The process is quite quick though so the discomfort doesn’t last long and you can reduce the light intensity setting to make it more comfortable, especially in areas that are more sensitive.

Does home laser and IPL treatment really work?

Yes, laser and IPL treatment at home works. However, it takes more time (more sessions) for you to see sustained results compared to salon treatments as home laser and home IPL devices are not as powerful as salon machines. This is so that these devices are safe to use in a home setting.

Is the flashing light of the IPL device safe for my eyes?

Yes it is. And the whole Philips Lumea range has a safety system to prevent flashing when not in full contact with the skin. Make sure you make good skin contact to avoid unnecessary scattered light and never use in the area around your eyes or for treating your eyebrows.

Should I wear goggles or sunglasses anyway? The woman at the salon does.

It is not necessary to wear eye protection but you obviously can if you want to. The light from a home IPL device is much less concentrated than salon machines. The light is bright but harmless. Try not to look directly at the flashing end.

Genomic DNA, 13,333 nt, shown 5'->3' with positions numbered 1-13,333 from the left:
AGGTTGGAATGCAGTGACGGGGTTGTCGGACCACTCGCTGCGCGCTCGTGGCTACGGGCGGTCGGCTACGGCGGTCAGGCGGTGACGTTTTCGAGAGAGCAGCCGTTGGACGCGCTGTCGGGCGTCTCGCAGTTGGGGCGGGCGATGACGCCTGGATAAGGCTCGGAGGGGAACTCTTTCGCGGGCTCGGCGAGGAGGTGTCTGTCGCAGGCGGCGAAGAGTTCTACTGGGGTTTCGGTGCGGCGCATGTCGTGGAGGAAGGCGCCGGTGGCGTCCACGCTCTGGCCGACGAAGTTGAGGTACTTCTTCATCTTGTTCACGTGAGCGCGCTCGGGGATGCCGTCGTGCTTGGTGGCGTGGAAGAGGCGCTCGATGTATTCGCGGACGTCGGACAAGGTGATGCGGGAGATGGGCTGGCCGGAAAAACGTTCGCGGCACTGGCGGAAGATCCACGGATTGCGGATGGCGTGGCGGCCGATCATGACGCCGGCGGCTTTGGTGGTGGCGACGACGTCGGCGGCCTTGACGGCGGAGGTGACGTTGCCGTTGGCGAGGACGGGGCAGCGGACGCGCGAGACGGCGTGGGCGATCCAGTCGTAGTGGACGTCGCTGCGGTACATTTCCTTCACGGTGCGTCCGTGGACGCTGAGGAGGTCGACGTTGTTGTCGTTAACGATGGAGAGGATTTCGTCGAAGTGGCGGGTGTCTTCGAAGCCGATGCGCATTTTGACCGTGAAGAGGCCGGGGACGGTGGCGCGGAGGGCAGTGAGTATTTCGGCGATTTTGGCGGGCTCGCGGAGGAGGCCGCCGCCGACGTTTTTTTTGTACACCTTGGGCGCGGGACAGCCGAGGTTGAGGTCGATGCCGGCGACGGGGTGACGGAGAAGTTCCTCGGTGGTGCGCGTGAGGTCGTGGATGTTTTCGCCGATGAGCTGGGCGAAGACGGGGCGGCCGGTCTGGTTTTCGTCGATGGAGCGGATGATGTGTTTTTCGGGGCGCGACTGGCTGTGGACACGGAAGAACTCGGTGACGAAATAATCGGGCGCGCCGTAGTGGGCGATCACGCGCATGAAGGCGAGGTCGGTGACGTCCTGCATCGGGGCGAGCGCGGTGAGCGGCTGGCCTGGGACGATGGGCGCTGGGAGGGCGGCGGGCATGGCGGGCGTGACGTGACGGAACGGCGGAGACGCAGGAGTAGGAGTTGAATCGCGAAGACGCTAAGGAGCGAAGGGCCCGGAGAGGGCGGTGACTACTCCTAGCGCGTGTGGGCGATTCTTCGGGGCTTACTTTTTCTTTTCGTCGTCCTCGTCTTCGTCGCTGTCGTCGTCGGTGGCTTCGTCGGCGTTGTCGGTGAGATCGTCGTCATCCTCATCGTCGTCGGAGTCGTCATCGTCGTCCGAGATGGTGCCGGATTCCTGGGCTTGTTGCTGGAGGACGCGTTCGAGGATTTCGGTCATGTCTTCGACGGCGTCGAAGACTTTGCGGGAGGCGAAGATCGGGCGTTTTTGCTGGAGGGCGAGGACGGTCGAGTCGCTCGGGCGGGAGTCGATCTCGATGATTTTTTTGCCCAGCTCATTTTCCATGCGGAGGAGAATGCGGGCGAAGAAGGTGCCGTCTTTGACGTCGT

After my first treatment, I could actually place the device on my legs ‘blind’ and move automatically by glide without looking directly at it. Try to use the IPL device in a well-lit room so that the light is less glaring to your eyes.

Can using IPL cause increased hair growth?

You wouldn’t think so but yes it can, in some women. The women at highest risk are from Mediterranean, Middle Eastern and South Asian heritage when they use IPL on the face and neck.

Can I use my IPL device more often to speed up hair loss?

No, doing IPL treatment more often than the recommended 2 weeks will probably do the opposite due to the hair growth cycle. It would also probably lead to irritated skin.

Will home IPL treatment leave me permanently hair-free?

Generally, no. But no home hair removal device would. IPL treatment would leave you with much slower, finer and lighter hair growth over repeated use. It should be called permanent hair reduction rather than permanent hair removal.

Will I be ‘totally smooth’ with IPL treatment?

Yes for some women, after prolonged IPL treatment and continued maintenance. For other women, they will never go to ‘totally smooth’ but hair growth gets slower, finer and lighter with every regrowth.

To wrap up

I hope this simple guide helped clear up some of the confusion around laser and IPL hair removal. I recommend the Philips Lumea Advanced for home IPL hair removal. Read why here.

I also go through a step-by-step tutorial on how to use the Philips Lumea Advanced.